The Education Department announced that it will award $150-million to nonprofits and school districts in the second round of grants for school-improvement projects under the Investing in Innovation program. Also known as “i3,” the program will provide the money to groups that can show evidence they will be successful.
The grant amount is down from $650-million last year, when i3 first received money under the federal economic-stimulus program. That money went to 49 groups, including $50-million each to Teach for America, the alternative teacher-training program, and the Knowledge Is Power Program, also known as KIPP, which operates charter schools.
The department said applicants for this year's grants must focus on one of the following:
- Turning around persistently low-performing schools.
- Supporting effective teachers and principals.
- Helping schools develop high standards and ways to assess quality.
- Increasing educational achievement and high-school graduation rates in rural schools.
- Promoting science, technology, engineering, and mathematics education.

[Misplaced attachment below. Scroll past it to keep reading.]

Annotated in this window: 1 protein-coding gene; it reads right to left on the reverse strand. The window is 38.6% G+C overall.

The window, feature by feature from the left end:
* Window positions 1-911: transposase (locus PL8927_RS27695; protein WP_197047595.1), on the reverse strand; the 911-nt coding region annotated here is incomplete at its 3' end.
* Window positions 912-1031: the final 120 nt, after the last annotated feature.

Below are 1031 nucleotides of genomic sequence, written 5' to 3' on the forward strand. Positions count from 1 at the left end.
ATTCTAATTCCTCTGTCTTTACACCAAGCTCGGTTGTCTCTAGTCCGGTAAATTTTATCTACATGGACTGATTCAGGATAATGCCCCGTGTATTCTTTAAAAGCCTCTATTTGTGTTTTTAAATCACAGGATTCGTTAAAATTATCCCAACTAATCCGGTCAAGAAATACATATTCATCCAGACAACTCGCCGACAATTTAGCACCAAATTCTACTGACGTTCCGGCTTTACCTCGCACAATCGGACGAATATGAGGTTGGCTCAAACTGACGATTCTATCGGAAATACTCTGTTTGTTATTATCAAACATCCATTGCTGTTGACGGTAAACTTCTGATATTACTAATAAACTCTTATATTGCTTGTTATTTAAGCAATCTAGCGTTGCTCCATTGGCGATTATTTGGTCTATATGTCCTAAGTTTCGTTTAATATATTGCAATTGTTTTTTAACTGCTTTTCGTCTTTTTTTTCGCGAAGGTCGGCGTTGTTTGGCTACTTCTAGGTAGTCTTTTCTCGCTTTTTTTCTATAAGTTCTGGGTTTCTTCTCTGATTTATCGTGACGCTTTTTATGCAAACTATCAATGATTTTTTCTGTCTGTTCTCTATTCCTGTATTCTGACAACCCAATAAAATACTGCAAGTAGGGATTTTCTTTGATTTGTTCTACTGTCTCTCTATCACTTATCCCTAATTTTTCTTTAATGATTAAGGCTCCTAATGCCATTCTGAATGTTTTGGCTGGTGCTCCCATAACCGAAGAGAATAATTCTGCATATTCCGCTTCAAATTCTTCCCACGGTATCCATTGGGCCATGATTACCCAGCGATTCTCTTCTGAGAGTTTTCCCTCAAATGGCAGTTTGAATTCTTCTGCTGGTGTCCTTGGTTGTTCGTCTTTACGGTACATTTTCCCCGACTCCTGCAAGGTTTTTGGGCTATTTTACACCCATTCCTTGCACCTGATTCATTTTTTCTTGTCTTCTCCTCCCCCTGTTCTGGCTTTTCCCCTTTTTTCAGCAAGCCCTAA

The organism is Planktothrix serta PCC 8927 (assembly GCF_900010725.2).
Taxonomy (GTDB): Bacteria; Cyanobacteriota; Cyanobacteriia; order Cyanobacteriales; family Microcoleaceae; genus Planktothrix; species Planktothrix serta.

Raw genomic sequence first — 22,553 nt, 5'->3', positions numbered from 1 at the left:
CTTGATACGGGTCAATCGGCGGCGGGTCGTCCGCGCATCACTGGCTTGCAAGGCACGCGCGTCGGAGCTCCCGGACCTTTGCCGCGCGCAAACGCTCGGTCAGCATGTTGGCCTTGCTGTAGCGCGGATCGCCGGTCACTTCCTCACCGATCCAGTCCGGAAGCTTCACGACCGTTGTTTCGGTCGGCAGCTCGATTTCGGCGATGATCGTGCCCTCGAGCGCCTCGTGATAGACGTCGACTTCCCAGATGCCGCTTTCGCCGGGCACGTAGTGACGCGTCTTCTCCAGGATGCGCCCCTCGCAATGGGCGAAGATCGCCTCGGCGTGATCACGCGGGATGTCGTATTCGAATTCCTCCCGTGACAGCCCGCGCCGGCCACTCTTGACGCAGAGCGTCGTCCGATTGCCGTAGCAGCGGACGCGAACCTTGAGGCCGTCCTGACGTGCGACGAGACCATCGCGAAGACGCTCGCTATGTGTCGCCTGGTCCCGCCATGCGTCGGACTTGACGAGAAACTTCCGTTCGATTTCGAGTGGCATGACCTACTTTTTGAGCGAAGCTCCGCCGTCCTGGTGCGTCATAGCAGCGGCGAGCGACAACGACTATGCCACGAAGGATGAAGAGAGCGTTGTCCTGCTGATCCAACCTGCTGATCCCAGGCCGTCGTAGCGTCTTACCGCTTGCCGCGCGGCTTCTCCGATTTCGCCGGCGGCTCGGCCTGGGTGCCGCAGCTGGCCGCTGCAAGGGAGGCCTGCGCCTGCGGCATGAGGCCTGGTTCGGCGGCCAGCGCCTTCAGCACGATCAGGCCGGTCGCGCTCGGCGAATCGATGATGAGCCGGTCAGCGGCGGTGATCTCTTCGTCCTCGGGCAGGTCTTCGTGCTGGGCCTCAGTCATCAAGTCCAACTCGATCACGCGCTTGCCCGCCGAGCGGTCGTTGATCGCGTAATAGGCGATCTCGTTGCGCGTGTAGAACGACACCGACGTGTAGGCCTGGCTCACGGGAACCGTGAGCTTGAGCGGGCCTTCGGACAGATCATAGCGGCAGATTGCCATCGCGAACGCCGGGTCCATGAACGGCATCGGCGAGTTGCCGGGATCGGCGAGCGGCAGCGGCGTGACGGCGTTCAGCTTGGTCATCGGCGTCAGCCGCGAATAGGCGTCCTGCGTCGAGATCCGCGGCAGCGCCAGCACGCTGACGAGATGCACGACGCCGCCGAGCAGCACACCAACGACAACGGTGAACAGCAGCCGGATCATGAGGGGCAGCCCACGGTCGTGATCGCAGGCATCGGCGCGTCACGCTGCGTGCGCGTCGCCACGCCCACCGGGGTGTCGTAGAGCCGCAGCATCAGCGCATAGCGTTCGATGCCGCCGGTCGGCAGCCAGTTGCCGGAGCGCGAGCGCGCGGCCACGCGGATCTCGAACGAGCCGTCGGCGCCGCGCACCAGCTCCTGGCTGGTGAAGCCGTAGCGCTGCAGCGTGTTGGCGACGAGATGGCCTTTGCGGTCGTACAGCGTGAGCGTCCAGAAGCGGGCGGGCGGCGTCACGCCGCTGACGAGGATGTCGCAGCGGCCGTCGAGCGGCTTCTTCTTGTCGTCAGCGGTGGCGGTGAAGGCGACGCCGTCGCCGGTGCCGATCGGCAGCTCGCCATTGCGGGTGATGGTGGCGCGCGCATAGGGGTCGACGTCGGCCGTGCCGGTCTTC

As in the first grant round, applicants who have the best track record in running successful programs will get the most money—up to $25-million. Grants of up to $15-million will be available for projects with less evidence of success, and up to $3-million for projects with potential but whose impact must be studied further.
The administration will continue to require applicants to get matching donations from private sources, but the amount has been lowered from last year's requirement of 20 percent for all grants. This year, they will be asked to raise from 5 percent to 15 percent of the grant amount in private money, depending on the kind of award they get.
Applications for the i3 grants will be due in August, and awards will be announced by December 31.